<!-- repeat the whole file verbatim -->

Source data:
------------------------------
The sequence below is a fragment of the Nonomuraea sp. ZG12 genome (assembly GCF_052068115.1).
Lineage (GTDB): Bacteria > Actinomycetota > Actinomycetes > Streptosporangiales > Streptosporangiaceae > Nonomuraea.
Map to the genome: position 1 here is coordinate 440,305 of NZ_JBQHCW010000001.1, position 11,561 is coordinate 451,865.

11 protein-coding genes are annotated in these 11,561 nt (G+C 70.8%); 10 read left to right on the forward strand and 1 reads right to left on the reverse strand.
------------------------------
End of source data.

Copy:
The sequence below is a fragment of the Nonomuraea sp. ZG12 genome (assembly GCF_052068115.1).
Lineage (GTDB): Bacteria > Actinomycetota > Actinomycetes > Streptosporangiales > Streptosporangiaceae > Nonomuraea.
Map to the genome: position 1 here is coordinate 440,305 of NZ_JBQHCW010000001.1, position 11,561 is coordinate 451,865.

11 protein-coding genes are annotated in these 11,561 nt (G+C 70.8%); 10 read left to right on the forward strand and 1 reads right to left on the reverse strand.